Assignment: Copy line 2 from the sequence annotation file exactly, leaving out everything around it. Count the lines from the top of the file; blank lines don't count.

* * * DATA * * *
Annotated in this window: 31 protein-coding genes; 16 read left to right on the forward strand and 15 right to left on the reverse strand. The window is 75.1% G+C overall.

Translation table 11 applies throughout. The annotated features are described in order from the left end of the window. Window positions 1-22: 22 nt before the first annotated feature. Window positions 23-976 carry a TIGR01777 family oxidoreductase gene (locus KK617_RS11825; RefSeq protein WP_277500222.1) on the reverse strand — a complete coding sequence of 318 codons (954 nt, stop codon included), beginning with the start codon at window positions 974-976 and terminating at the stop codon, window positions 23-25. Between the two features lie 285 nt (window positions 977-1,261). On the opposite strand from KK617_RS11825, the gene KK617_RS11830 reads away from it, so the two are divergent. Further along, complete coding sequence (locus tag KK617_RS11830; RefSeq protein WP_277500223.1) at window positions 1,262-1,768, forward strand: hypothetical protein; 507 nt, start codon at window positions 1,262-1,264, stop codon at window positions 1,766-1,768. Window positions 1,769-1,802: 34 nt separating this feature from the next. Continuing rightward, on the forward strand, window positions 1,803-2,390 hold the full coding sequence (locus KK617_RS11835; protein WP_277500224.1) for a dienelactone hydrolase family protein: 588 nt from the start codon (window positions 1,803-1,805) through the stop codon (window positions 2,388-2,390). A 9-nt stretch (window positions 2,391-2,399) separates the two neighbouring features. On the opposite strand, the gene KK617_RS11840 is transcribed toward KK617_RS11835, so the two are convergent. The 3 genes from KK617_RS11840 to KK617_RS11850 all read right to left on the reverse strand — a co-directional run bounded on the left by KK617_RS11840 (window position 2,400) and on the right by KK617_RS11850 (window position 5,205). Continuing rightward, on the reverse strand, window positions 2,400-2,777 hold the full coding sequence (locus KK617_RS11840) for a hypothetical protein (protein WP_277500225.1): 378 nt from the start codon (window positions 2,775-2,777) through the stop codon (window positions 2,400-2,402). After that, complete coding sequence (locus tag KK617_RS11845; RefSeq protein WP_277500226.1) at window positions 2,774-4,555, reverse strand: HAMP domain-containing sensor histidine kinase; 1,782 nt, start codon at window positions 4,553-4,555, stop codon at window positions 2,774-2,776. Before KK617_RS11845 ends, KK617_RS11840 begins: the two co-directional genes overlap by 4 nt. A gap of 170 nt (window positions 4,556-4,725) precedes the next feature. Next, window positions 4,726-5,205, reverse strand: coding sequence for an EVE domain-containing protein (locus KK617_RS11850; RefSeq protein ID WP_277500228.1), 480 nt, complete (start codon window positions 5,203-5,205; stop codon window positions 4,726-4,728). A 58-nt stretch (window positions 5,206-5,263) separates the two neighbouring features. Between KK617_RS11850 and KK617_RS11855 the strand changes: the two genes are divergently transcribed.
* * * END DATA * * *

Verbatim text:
Translation table 11 applies throughout. The annotated features are described in order from the left end of the window. Window positions 1-22: 22 nt before the first annotated feature. Window positions 23-976 carry a TIGR01777 family oxidoreductase gene (locus KK617_RS11825; RefSeq protein WP_277500222.1) on the reverse strand — a complete coding sequence of 318 codons (954 nt, stop codon included), beginning with the start codon at window positions 974-976 and terminating at the stop codon, window positions 23-25. Between the two features lie 285 nt (window positions 977-1,261). On the opposite strand from KK617_RS11825, the gene KK617_RS11830 reads away from it, so the two are divergent. Further along, complete coding sequence (locus tag KK617_RS11830; RefSeq protein WP_277500223.1) at window positions 1,262-1,768, forward strand: hypothetical protein; 507 nt, start codon at window positions 1,262-1,264, stop codon at window positions 1,766-1,768. Window positions 1,769-1,802: 34 nt separating this feature from the next. Continuing rightward, on the forward strand, window positions 1,803-2,390 hold the full coding sequence (locus KK617_RS11835; protein WP_277500224.1) for a dienelactone hydrolase family protein: 588 nt from the start codon (window positions 1,803-1,805) through the stop codon (window positions 2,388-2,390). A 9-nt stretch (window positions 2,391-2,399) separates the two neighbouring features. On the opposite strand, the gene KK617_RS11840 is transcribed toward KK617_RS11835, so the two are convergent. The 3 genes from KK617_RS11840 to KK617_RS11850 all read right to left on the reverse strand — a co-directional run bounded on the left by KK617_RS11840 (window position 2,400) and on the right by KK617_RS11850 (window position 5,205). Continuing rightward, on the reverse strand, window positions 2,400-2,777 hold the full coding sequence (locus KK617_RS11840) for a hypothetical protein (protein WP_277500225.1): 378 nt from the start codon (window positions 2,775-2,777) through the stop codon (window positions 2,400-2,402). After that, complete coding sequence (locus tag KK617_RS11845; RefSeq protein WP_277500226.1) at window positions 2,774-4,555, reverse strand: HAMP domain-containing sensor histidine kinase; 1,782 nt, start codon at window positions 4,553-4,555, stop codon at window positions 2,774-2,776. Before KK617_RS11845 ends, KK617_RS11840 begins: the two co-directional genes overlap by 4 nt. A gap of 170 nt (window positions 4,556-4,725) precedes the next feature. Next, window positions 4,726-5,205, reverse strand: coding sequence for an EVE domain-containing protein (locus KK617_RS11850; RefSeq protein ID WP_277500228.1), 480 nt, complete (start codon window positions 5,203-5,205; stop codon window positions 4,726-4,728). A 58-nt stretch (window positions 5,206-5,263) separates the two neighbouring features. Between KK617_RS11850 and KK617_RS11855 the strand changes: the two genes are divergently transcribed.